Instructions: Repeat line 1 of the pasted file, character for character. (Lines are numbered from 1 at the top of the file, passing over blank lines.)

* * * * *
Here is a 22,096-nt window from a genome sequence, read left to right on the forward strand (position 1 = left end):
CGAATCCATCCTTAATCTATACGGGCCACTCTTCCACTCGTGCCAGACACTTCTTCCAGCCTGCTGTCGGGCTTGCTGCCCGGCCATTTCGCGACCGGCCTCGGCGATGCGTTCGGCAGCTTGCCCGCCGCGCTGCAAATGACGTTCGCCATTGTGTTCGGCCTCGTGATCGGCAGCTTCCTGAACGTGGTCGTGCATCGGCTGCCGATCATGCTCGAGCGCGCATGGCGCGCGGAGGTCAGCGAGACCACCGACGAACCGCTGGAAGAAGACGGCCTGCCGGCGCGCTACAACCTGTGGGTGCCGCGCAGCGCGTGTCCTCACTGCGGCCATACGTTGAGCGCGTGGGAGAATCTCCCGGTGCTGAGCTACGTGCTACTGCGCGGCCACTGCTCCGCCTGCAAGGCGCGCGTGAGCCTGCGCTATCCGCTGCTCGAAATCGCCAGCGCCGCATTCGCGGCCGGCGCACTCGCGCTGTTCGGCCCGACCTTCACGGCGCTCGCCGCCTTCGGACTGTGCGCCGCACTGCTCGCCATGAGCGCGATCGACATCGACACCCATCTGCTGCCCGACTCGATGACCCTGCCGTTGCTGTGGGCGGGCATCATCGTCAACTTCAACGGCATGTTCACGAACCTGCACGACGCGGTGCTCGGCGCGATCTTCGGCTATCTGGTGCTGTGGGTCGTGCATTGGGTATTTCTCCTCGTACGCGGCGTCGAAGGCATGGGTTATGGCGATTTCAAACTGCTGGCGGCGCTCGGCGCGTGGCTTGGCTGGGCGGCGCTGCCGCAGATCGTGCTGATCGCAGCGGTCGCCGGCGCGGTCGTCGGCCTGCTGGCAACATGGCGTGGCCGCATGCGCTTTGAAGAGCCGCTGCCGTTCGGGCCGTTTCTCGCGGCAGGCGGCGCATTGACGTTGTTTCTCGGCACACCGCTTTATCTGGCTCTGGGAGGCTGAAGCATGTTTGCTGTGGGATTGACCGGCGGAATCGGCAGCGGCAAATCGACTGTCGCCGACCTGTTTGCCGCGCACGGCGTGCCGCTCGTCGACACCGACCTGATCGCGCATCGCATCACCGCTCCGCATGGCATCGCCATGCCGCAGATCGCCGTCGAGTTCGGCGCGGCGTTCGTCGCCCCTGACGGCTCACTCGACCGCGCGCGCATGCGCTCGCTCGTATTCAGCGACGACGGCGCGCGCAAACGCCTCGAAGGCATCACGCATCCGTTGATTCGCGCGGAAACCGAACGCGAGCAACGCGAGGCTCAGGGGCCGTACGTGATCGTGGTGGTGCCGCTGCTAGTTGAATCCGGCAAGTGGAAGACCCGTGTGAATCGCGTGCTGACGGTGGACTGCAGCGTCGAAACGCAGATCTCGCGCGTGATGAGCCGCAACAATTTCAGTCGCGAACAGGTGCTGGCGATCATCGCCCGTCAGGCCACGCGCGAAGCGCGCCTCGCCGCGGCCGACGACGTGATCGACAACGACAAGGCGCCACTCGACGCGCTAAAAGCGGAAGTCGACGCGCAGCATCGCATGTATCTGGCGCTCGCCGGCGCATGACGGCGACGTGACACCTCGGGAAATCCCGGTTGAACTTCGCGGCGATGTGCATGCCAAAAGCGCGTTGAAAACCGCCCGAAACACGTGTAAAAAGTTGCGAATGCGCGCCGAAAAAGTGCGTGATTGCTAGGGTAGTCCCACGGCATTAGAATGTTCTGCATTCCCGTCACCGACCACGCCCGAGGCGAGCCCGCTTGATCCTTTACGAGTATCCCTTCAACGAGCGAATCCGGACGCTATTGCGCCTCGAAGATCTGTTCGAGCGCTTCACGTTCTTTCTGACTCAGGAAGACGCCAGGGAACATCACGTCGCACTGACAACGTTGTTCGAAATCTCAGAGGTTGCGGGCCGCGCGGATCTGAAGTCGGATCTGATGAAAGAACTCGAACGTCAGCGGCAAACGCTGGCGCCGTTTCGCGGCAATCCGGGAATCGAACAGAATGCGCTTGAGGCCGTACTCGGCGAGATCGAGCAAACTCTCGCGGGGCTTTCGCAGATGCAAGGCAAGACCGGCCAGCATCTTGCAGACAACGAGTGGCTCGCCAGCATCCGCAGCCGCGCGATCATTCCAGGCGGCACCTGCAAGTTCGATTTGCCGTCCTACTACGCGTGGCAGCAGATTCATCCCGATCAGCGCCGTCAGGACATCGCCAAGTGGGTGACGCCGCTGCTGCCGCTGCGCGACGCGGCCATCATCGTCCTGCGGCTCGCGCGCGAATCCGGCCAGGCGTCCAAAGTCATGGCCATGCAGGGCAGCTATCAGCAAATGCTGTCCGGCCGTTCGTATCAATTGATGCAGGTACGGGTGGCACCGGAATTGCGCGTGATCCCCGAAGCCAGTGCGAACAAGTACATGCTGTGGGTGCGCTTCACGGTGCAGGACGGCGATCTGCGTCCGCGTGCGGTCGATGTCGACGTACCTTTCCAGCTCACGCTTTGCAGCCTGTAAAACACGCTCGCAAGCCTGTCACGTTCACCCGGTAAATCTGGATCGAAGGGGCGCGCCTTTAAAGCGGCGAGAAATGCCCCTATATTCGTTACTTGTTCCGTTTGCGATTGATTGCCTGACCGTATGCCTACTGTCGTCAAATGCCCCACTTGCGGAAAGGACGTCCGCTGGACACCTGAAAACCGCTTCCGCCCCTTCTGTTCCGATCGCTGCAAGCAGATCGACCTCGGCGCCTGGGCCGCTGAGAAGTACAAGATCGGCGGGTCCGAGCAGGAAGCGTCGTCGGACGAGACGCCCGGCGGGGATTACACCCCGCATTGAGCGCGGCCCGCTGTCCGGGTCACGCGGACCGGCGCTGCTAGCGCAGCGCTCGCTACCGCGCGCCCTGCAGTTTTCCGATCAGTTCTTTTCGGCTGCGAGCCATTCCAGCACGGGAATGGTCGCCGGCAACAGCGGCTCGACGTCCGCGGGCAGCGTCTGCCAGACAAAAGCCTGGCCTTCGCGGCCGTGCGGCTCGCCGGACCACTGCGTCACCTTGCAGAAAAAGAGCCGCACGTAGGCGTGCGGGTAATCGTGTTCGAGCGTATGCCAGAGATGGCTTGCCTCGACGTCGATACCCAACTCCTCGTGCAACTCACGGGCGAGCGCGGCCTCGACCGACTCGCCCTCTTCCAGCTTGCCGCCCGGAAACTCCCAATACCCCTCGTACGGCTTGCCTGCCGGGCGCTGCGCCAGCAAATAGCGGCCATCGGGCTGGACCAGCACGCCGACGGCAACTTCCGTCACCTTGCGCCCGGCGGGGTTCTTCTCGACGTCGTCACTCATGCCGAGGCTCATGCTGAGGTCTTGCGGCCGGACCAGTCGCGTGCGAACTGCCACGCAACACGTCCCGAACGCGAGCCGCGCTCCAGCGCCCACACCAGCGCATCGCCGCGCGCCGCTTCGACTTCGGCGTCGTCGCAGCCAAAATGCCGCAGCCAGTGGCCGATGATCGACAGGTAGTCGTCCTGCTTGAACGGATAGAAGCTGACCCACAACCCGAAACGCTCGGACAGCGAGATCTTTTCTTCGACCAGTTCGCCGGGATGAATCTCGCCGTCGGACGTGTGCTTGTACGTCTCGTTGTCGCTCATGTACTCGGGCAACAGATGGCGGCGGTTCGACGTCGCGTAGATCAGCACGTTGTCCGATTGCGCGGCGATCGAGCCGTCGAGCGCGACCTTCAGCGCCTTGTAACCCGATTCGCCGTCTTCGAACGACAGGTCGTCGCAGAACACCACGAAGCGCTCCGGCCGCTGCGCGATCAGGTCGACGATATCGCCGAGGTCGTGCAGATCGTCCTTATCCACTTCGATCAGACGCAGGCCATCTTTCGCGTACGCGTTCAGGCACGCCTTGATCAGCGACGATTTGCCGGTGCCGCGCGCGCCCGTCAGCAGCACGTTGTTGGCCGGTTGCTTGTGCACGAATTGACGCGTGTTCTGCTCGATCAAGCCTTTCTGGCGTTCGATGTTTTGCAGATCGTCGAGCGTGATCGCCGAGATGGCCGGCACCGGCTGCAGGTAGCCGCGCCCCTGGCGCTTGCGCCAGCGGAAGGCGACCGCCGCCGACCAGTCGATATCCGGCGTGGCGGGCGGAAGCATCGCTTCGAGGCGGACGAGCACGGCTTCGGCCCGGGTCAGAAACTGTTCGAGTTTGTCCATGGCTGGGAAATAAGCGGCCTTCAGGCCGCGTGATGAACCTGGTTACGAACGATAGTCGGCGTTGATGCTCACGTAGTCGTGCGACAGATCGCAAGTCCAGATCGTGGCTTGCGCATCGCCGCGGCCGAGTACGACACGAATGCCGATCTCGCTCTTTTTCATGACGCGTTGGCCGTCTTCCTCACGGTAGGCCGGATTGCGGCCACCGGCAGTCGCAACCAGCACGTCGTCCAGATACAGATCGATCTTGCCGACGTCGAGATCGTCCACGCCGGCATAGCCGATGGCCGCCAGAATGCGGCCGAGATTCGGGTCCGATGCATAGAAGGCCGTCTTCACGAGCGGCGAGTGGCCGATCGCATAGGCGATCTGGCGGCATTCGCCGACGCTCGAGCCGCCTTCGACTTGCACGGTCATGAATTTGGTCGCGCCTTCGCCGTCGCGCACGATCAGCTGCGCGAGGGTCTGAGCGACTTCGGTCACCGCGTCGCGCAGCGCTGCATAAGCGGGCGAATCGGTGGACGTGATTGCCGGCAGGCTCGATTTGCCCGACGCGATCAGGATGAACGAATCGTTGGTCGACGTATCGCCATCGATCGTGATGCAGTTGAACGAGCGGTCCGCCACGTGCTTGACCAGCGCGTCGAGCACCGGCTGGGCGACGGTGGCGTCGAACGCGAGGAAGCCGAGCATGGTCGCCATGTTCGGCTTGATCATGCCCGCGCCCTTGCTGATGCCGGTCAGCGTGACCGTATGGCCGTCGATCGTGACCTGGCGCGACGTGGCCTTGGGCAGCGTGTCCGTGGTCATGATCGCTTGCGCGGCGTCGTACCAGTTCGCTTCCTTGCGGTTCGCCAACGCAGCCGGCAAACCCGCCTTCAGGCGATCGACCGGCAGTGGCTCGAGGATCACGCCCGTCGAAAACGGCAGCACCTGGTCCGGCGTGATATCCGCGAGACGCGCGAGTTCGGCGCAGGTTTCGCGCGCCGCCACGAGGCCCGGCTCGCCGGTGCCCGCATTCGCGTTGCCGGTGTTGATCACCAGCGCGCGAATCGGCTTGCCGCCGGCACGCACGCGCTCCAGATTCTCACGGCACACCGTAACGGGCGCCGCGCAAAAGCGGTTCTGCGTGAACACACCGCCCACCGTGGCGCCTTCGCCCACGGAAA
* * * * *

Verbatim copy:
Here is a 22,096-nt window from a genome sequence, read left to right on the forward strand (position 1 = left end):